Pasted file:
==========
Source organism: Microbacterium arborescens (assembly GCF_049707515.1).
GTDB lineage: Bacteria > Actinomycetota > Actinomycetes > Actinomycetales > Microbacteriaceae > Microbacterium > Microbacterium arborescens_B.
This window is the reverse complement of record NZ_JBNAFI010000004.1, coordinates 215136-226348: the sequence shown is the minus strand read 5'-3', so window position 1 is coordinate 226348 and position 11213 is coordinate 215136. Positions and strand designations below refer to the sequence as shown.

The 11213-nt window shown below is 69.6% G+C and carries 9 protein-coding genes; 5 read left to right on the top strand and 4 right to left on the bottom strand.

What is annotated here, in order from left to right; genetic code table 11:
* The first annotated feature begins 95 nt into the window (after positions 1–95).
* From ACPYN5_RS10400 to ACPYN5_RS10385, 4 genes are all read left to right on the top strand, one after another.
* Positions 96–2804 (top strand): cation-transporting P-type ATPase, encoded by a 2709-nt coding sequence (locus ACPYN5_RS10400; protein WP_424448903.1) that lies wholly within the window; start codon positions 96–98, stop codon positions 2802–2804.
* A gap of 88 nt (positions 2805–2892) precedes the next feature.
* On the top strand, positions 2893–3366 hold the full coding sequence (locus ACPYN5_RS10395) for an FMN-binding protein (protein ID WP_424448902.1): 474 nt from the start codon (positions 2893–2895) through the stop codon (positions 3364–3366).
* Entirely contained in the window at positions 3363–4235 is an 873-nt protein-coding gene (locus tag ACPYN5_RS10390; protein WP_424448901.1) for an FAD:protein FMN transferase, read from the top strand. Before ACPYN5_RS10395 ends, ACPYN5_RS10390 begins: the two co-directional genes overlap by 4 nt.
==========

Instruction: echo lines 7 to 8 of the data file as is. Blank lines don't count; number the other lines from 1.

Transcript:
* From ACPYN5_RS10400 to ACPYN5_RS10385, 4 genes are all read left to right on the top strand, one after another.
* Positions 96–2804 (top strand): cation-transporting P-type ATPase, encoded by a 2709-nt coding sequence (locus ACPYN5_RS10400; protein WP_424448903.1) that lies wholly within the window; start codon positions 96–98, stop codon positions 2802–2804.